Oliver Belfitt-Nash in Ulaanbaatar -
Share prices took another dive when the Mineral Resource Authority of Mongolia (MRAM) suspended the mining licenses of SouthGobi Resources on April 16 following state-run Aluminum Corporation of China's (Chalco) bid for a 57.6% stake in the company, only days after the arrest of former president Nambar Enkhbayar had also spooked investors. These back-to-back events have kicked off some heated debates as Mongolia's election season begins, which promises to bring a bruising campaign.
SouthGobi Resources is one of the country's largest exporters, shipping one in every five tonnes of Mongolian coking coal to China. The $1.17bn company is majority owned by Ivanhoe Mines (China sovereign wealth fund owns 13.8%), but Chalco earlier in April agreed with Ivanhoe to take it off their hands for a hefty 28% premium to the market. The announcement appeared to take the government by surprise and two weeks later it suddenly announced it would suspend SouthGobi's licenses, including that for the Ovoot Tolgoi coal mine, as they had not authorised the deal.
SouthGobi shares listed in Hong Kong shot up 17.1% to HKD60.00 following the announcement of Chalco's bid, before the news of the suspension of its license caused them to sink 9.9%. The price now stands at HKD51.75 as the Mongolian authorities review their options. Other major Mongolia-related stocks followed a similar pattern as the country's risk profile wavered, with Mongolian Mining Corporation jumping 9.8% to HKD8.10 and then falling back down 6.7% to HKD6.11.
Dependence on China is touchy subject for many Mongolian people, as shown by the country's bold plan to build a railway to Russia rather than rely on their nearer neighbours to the south. History still hangs heavy over the relationship between Mongolia and China, especially when Mongolian leaders are trying to win favour with the public. "This contract should be terminated immediately," says Jargalsaikhan Dambadarjaa, economist and local talk show host. "If someone doesn't disrupt the SouthGobi Sands deal, it will become Chinese property."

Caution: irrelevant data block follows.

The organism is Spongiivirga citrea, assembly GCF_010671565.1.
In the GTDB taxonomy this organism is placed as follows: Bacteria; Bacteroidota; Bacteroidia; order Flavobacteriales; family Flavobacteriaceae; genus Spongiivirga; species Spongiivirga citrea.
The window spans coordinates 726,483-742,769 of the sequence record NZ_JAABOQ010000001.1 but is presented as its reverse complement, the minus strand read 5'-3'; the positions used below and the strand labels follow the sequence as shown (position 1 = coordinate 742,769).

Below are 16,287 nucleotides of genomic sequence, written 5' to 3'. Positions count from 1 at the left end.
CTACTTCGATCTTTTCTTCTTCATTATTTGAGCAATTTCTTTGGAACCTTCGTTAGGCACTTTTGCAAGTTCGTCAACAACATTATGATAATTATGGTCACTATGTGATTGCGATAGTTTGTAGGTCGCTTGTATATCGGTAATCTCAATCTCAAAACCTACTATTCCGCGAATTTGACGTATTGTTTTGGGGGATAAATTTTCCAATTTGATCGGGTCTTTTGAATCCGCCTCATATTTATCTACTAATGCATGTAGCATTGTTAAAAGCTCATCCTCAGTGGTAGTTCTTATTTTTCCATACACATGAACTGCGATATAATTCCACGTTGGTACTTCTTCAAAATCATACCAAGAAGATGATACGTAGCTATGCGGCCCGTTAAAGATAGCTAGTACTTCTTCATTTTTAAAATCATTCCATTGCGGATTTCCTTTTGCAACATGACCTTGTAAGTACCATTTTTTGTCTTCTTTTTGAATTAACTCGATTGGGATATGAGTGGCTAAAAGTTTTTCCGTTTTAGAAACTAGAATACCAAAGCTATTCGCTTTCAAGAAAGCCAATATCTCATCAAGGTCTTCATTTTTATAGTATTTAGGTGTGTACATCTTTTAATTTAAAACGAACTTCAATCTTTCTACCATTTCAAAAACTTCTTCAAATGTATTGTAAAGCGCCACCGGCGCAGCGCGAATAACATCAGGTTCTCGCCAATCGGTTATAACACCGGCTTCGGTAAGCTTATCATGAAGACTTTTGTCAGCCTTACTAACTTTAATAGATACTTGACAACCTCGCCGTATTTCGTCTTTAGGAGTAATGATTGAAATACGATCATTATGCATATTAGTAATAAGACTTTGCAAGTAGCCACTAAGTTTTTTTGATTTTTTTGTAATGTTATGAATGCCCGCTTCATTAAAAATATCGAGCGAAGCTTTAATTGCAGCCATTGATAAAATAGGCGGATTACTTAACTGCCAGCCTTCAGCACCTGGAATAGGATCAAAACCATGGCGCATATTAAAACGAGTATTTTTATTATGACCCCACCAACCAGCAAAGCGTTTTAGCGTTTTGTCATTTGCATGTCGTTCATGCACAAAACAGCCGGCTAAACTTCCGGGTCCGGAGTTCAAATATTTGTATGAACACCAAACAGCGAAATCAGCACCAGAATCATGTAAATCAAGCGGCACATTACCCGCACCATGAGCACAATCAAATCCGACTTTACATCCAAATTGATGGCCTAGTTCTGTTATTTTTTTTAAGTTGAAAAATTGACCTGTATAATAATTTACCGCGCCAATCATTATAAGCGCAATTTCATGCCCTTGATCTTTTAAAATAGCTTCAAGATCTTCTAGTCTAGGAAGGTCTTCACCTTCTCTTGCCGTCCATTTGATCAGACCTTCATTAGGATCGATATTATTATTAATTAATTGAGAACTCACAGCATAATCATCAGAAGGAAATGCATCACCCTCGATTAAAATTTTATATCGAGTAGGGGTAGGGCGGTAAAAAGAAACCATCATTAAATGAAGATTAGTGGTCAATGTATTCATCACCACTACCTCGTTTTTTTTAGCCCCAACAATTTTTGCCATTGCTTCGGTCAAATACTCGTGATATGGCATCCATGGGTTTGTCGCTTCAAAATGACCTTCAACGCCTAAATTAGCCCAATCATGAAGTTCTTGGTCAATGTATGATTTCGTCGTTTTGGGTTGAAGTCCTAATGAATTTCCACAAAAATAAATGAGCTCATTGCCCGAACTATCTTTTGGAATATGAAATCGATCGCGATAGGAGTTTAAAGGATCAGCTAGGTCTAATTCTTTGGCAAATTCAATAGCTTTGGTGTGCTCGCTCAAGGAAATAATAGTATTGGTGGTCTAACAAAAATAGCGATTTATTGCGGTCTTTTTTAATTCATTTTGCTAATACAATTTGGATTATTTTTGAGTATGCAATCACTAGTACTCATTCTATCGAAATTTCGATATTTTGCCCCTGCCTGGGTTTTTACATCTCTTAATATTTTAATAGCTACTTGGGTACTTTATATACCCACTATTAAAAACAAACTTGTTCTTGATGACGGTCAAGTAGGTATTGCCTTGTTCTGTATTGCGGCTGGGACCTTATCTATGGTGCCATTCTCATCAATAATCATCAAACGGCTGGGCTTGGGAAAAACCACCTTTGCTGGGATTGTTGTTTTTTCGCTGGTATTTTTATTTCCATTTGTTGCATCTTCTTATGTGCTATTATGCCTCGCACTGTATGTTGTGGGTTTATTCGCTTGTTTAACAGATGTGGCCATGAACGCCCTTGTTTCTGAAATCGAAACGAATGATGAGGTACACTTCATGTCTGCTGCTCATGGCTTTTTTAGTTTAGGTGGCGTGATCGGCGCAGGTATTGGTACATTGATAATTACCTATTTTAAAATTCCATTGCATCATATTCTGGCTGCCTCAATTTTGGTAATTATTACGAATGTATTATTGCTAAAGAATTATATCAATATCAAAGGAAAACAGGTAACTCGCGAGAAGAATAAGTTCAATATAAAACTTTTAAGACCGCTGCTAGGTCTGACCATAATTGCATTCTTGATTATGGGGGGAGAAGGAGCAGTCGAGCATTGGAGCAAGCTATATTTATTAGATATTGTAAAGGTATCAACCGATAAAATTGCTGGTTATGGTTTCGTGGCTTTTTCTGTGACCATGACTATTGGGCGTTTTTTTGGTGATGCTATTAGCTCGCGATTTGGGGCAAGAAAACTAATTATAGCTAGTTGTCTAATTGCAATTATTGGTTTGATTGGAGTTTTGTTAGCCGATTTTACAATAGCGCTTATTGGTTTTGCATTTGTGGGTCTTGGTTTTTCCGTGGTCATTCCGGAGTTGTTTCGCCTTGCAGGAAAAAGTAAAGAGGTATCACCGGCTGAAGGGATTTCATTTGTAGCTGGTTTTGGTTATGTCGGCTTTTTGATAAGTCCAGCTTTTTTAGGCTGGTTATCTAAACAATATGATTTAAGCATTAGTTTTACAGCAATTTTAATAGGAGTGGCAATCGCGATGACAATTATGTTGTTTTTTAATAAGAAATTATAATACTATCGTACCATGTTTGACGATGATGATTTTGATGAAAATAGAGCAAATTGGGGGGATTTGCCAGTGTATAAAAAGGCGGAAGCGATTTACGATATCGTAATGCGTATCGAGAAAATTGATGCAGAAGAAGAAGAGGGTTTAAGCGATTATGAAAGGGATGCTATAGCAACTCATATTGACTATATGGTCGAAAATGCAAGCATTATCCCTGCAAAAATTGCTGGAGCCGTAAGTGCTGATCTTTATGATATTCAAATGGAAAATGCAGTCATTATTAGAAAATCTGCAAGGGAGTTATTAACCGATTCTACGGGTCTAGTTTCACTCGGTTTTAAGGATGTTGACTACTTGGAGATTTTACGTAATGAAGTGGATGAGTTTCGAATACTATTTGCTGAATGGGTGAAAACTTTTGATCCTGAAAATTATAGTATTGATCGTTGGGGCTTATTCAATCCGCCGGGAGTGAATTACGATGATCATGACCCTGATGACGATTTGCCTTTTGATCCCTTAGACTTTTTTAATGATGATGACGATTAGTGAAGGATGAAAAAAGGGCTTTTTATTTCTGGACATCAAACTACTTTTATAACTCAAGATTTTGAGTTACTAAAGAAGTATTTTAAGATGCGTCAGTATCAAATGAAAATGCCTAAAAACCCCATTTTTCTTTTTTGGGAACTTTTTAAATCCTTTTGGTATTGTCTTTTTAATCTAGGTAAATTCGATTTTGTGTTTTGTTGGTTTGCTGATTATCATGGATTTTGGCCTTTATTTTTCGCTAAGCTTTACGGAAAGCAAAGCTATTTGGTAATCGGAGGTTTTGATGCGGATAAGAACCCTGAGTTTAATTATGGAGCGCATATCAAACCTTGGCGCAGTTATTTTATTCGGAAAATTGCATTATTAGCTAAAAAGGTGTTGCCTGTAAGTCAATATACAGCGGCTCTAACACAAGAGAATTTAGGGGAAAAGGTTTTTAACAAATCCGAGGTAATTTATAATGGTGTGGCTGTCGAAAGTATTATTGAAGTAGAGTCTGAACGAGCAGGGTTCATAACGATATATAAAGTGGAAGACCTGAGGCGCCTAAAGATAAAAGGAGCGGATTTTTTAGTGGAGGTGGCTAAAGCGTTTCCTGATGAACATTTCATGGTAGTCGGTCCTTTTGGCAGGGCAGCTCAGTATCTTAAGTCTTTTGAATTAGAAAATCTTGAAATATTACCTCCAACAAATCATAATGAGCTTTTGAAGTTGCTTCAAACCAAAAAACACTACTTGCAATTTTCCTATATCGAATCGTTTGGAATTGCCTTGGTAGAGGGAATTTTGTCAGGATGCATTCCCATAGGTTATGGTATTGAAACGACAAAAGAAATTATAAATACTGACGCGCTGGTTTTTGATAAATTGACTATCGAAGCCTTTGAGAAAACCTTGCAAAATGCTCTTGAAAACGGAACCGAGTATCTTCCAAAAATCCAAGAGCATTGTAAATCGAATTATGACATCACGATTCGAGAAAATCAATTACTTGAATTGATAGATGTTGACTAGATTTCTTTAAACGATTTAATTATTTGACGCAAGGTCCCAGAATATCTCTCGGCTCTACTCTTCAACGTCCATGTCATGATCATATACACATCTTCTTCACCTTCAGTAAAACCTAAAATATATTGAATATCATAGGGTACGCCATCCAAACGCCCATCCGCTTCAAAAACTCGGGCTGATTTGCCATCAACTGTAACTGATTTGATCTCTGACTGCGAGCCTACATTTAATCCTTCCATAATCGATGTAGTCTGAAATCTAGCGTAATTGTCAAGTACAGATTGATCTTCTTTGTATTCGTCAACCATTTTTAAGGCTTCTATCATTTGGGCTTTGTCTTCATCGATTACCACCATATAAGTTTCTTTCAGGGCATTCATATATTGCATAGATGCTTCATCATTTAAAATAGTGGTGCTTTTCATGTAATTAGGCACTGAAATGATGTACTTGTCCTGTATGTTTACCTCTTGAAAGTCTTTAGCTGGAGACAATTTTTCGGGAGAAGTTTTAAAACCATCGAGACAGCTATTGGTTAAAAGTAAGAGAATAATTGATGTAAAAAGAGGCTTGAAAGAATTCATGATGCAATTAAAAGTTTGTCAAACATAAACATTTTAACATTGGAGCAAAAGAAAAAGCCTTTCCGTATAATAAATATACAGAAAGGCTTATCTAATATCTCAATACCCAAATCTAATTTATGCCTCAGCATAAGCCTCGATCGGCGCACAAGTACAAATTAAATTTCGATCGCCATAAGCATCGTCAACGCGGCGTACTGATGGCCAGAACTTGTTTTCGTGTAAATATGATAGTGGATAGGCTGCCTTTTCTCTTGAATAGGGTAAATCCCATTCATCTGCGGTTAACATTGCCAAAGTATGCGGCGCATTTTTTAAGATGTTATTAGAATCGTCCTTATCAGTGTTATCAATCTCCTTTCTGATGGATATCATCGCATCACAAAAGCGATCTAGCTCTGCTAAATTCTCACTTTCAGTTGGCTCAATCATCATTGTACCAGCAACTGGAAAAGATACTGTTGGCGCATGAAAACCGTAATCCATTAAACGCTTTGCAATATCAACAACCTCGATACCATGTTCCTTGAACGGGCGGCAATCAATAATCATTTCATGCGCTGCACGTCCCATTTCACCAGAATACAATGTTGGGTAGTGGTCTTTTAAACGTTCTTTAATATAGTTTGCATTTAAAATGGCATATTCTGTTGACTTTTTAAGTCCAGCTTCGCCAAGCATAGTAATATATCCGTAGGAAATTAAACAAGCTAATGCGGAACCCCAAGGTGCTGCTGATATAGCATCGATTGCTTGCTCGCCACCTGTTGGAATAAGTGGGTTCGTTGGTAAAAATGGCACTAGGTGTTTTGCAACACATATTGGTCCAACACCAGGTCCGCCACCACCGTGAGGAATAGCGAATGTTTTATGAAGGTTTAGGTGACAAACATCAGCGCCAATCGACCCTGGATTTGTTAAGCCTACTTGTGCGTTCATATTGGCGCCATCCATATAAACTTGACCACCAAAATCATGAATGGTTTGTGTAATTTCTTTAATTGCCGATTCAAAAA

The problem is SouthGobi is listed in Canada and has no major Mongolian shareholders. Foreign investors are worried that if Mongolia finds a way to intervene in this case, it may do so in other deals in the future. Currently, there is no known legal reason for Mongolia to prohibit this deal or suspend the license. In order to act legally, Mongolian lawmakers must be quick. "We should create a legal environment that looks at the conditions and limits for foreign companies that purchase Mongolian strategic mining sites," says Bat Batjargal, a member of parliament. "It has become an urgent issue to create legal regulation on this matter."
Heated talk about resource nationalism is not new for Mongolia. Last year, a letter was sent by MPs to Ivanhoe Mines demanding a higher stake in Oyu Tolgoi, the country's flagship copper-gold mine. Ivanhoe Mines's market capitalisation dropped $7.7bn following the release of letter. That issue was promptly resolved when the government, Ivanhoe Mines and its project partner Rio Tinto released a joint statement honouring the original agreement. This time round, however, political reputations are on the line, so analysts worry that a deal might not be so quick in coming.
Despite the problems, Mongolia's GDP grew 17.3% in 2011. If there is a lesson to be learnt from that event, it may be for the government to push harder when negotiating deals with international investors over its resources. Mongolia certainly deserves to play a big part in the development of its major assets, but to sneakily slip in new laws specific to certain deals will only have disastrous consequences for the future of investment in the country.
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